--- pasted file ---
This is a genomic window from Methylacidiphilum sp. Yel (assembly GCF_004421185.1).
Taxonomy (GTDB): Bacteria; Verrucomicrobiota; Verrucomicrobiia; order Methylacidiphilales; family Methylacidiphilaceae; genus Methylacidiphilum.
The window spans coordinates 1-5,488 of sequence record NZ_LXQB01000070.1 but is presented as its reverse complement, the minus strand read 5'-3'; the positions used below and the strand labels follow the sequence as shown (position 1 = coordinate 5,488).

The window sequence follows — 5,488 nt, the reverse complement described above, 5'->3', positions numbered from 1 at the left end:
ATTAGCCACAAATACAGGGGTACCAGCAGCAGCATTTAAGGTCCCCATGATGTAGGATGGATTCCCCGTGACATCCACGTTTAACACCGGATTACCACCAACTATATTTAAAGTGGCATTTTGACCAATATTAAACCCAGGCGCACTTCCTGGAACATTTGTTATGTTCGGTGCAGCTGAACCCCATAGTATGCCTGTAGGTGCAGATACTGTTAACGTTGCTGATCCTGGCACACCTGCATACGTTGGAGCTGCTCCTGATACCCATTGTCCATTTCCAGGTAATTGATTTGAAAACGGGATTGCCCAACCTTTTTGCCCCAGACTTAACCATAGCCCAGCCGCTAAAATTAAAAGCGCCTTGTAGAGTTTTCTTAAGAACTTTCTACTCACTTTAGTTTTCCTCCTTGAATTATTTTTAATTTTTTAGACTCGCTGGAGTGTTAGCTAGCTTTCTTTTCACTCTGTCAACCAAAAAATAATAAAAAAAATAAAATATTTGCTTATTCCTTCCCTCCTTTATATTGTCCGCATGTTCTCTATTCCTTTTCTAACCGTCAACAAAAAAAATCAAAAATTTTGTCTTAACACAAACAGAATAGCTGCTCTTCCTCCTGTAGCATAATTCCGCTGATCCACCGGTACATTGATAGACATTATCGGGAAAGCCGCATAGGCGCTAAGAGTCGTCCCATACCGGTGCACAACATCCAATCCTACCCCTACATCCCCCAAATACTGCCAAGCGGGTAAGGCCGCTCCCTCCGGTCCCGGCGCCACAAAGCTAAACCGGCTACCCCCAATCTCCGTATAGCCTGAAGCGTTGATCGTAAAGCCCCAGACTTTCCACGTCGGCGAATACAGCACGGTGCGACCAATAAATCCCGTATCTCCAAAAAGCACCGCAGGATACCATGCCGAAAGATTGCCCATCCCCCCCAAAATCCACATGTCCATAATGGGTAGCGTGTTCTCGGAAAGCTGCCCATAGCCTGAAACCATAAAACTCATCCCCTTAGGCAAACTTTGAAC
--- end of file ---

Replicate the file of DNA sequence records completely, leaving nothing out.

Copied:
This is a genomic window from Methylacidiphilum sp. Yel (assembly GCF_004421185.1).
Taxonomy (GTDB): Bacteria; Verrucomicrobiota; Verrucomicrobiia; order Methylacidiphilales; family Methylacidiphilaceae; genus Methylacidiphilum.
The window spans coordinates 1-5,488 of sequence record NZ_LXQB01000070.1 but is presented as its reverse complement, the minus strand read 5'-3'; the positions used below and the strand labels follow the sequence as shown (position 1 = coordinate 5,488).

The window sequence follows — 5,488 nt, the reverse complement described above, 5'->3', positions numbered from 1 at the left end:
ATTAGCCACAAATACAGGGGTACCAGCAGCAGCATTTAAGGTCCCCATGATGTAGGATGGATTCCCCGTGACATCCACGTTTAACACCGGATTACCACCAACTATATTTAAAGTGGCATTTTGACCAATATTAAACCCAGGCGCACTTCCTGGAACATTTGTTATGTTCGGTGCAGCTGAACCCCATAGTATGCCTGTAGGTGCAGATACTGTTAACGTTGCTGATCCTGGCACACCTGCATACGTTGGAGCTGCTCCTGATACCCATTGTCCATTTCCAGGTAATTGATTTGAAAACGGGATTGCCCAACCTTTTTGCCCCAGACTTAACCATAGCCCAGCCGCTAAAATTAAAAGCGCCTTGTAGAGTTTTCTTAAGAACTTTCTACTCACTTTAGTTTTCCTCCTTGAATTATTTTTAATTTTTTAGACTCGCTGGAGTGTTAGCTAGCTTTCTTTTCACTCTGTCAACCAAAAAATAATAAAAAAAATAAAATATTTGCTTATTCCTTCCCTCCTTTATATTGTCCGCATGTTCTCTATTCCTTTTCTAACCGTCAACAAAAAAAATCAAAAATTTTGTCTTAACACAAACAGAATAGCTGCTCTTCCTCCTGTAGCATAATTCCGCTGATCCACCGGTACATTGATAGACATTATCGGGAAAGCCGCATAGGCGCTAAGAGTCGTCCCATACCGGTGCACAACATCCAATCCTACCCCTACATCCCCCAAATACTGCCAAGCGGGTAAGGCCGCTCCCTCCGGTCCCGGCGCCACAAAGCTAAACCGGCTACCCCCAATCTCCGTATAGCCTGAAGCGTTGATCGTAAAGCCCCAGACTTTCCACGTCGGCGAATACAGCACGGTGCGACCAATAAATCCCGTATCTCCAAAAAGCACCGCAGGATACCATGCCGAAAGATTGCCCATCCCCCCCAAAATCCACATGTCCATAATGGGTAGCGTGTTCTCGGAAAGCTGCCCATAGCCTGAAACCATAAAACTCATCCCCTTAGGCAAACTTTGAAC